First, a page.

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56

Best way to learn is to do, in my experience. I've DMed for a number of groups that have never played before (with players from age 11 to age 56(!!)), and in my experience, they really struggle to understand the game until they play it. Step one is to get everyone a character sheet-- if they're really lost, make one for them, or get a pre-made one from ...


47

Here are pitfalls that I would watch out for: Confusing Stress with Hit Points - Stress is not hit points. Stress is not damage. Stress is a measure of your ability to avoid lasting consequences from conflicts. Don't get hung up on the false equivalence of Stress and "damage". Looking to the mechanics to drive the fiction - In Fate, the fiction drives, and ...


46

I've had similar challenges, both with getting group buy-in to try new systems and with getting people to feel comfortable GMing anything at all. My solution was a long-game process of changing the "landscape" of how people at the table viewed their role in the game. I didn't set out to deliberately address the challenges you're facing, but it's ...


42

I DM for new players alot, and even play with my wife and 8 year old daughter. Boredom is the enemy, even with seasoned players. If a player gets bored, you lose them. Keep things moving, even if it means handwaving some things. I make a point of trying to know as much about the rules as I can, so my players don't have to. I mean, I want them to pick up ...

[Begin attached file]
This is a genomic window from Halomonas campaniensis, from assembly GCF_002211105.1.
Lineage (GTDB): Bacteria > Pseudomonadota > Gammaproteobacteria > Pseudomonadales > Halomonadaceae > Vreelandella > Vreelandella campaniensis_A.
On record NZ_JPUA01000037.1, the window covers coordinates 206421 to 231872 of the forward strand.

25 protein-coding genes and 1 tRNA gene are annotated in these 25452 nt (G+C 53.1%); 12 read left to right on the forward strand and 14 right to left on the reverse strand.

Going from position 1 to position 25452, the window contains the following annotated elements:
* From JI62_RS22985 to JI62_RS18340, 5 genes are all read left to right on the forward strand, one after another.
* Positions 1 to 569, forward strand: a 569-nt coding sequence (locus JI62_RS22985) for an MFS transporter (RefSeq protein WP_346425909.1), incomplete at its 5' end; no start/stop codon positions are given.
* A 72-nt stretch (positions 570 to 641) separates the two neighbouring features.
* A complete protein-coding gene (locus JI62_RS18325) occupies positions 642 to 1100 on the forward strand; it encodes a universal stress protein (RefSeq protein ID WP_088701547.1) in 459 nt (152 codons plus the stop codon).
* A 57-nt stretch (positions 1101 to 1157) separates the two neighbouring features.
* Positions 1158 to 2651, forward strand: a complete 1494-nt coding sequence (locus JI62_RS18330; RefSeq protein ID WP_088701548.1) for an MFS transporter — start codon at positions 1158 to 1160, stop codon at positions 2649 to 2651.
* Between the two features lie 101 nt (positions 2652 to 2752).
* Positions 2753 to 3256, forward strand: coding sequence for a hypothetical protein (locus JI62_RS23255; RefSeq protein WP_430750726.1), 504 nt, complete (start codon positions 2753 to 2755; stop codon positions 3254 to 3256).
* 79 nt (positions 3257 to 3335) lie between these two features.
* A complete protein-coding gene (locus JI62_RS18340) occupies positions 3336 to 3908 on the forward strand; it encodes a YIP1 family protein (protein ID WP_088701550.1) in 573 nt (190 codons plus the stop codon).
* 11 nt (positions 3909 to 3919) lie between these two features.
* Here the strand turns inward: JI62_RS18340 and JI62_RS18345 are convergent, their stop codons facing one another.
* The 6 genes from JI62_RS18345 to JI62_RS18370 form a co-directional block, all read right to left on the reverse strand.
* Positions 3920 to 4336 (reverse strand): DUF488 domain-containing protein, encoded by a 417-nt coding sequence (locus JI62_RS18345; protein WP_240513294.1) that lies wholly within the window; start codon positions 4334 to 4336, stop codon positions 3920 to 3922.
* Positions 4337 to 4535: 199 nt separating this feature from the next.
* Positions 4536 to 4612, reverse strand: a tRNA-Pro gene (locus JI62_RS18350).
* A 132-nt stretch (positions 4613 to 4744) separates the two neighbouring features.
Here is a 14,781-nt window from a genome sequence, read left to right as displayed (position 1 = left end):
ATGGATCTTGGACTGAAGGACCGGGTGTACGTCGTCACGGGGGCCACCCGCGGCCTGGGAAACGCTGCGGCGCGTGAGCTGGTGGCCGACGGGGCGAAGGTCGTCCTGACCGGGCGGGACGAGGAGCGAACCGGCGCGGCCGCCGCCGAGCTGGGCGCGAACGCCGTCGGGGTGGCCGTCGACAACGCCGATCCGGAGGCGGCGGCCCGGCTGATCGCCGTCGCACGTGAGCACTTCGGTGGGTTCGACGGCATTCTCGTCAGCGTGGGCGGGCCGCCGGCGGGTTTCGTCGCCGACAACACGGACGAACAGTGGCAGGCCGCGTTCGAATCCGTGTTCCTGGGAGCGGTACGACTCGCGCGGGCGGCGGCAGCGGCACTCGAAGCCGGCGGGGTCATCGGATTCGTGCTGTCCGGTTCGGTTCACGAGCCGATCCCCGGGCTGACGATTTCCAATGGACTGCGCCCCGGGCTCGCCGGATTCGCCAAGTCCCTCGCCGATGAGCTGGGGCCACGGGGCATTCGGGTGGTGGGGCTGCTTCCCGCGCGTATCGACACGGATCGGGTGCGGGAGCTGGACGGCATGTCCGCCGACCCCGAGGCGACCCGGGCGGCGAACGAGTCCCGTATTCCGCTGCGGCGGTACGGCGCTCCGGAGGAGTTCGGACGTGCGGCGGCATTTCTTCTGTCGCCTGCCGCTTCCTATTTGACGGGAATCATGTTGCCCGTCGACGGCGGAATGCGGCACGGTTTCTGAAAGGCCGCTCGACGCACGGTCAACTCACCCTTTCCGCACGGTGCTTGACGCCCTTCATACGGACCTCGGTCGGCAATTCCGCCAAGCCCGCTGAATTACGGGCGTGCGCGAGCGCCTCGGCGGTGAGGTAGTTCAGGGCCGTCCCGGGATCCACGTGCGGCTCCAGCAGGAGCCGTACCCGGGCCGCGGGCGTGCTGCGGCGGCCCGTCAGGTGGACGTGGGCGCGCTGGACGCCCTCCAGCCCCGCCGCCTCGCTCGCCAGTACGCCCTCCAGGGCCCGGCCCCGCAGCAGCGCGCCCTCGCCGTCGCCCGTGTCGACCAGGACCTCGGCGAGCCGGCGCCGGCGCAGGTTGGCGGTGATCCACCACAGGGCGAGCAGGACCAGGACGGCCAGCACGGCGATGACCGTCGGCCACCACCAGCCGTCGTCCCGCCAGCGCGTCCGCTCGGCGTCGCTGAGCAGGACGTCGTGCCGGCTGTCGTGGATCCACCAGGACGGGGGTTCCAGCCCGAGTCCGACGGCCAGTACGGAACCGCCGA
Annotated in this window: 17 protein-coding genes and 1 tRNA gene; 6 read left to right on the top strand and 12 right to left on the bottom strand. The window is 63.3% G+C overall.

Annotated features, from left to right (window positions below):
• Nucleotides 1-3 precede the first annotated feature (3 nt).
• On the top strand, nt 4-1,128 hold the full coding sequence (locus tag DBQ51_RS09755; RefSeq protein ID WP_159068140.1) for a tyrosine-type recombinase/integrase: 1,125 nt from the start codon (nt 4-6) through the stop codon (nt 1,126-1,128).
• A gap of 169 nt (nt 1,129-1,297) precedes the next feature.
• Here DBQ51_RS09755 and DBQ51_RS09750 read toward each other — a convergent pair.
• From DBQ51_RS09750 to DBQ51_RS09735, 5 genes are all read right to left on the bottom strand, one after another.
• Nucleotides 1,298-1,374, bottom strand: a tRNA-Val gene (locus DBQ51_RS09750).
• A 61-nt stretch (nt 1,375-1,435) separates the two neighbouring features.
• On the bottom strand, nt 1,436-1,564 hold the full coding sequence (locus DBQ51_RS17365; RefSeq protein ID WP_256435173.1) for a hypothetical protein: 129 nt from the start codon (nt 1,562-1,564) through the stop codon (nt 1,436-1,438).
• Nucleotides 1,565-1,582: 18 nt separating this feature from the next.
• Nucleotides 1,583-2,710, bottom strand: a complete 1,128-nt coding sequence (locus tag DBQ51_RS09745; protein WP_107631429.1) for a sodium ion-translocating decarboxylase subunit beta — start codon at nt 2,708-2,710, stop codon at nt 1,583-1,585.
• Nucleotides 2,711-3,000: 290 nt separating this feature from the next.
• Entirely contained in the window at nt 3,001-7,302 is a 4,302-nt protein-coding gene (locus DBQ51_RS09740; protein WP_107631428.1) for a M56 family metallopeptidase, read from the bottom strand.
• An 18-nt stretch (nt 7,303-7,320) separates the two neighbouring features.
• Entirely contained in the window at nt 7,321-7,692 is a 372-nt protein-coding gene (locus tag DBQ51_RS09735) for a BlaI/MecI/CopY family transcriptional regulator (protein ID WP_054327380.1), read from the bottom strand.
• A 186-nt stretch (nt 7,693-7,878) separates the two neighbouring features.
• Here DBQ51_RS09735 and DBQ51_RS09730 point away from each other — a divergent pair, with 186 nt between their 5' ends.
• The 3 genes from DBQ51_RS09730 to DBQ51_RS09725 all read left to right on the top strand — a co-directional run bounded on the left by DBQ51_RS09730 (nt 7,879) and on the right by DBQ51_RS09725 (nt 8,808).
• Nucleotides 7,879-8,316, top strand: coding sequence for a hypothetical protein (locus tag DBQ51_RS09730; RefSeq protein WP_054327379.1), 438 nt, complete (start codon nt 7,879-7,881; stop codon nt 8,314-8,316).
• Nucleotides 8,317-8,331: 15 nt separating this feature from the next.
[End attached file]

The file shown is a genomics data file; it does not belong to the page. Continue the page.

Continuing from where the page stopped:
37

All you need to play 5e is the Basic set, some pencils and paper, and the standard 7-die RPG dice set. The basic set player pdf has the four core classes, fighter, wizard, cleric & rogue featuring the most simple of their sub-class options allowing player to easily slide into the game and learn it. Additionally it covers the various pantheons of gods ...


36

Based on having run several sessions of the playtest and the fact that little of the standout features have changed since, here are the things that stood out to me on the first pass through the Basic rules: The Inspiration mechanic. We saw from the previewed character sheets in the starter that there are traits/flaws/bonds/ideals, these can be selected, as ...


34

It depends on what you're looking for You're comparing two entirely different products. Starter Set: I have no idea what D&D is and want to DM The Starter Set has everything you need to start playing. It has a bunch of pre-made characters, it has enough of the rules to get going and it has a short campaign to play through. If you simply want to get ...


30

Same Page Tool There is such a thing. It's called the Same Page Tool. It does require you to talk to the players, but gives you a structured set of questions to work from that can guide that conversation. There's really no way to do this that doesn't involve talking to them in some way, short of running campaigns and watching what they react to & what ...


29

How to explain D&D to new players? I like easy questions: don't. Set up a session where you can show them the concepts and be explicit about what you are doing: This is a short session to show you what D&D is like, to see if you like it and want to play more. We will have four encounters and to make it easy for you I'm going to tell you now that ...


21

Gomad has a great list already. Here's a few more I've thought of. The first one, especially, is something I've both experienced, and heard of others experiencing: Understanding how aspects differ from traditional bonuses - Aspects may be "always true," but that doesn't mean they provide a constant mechanical effect, the way that a "+2 sword" might. They ...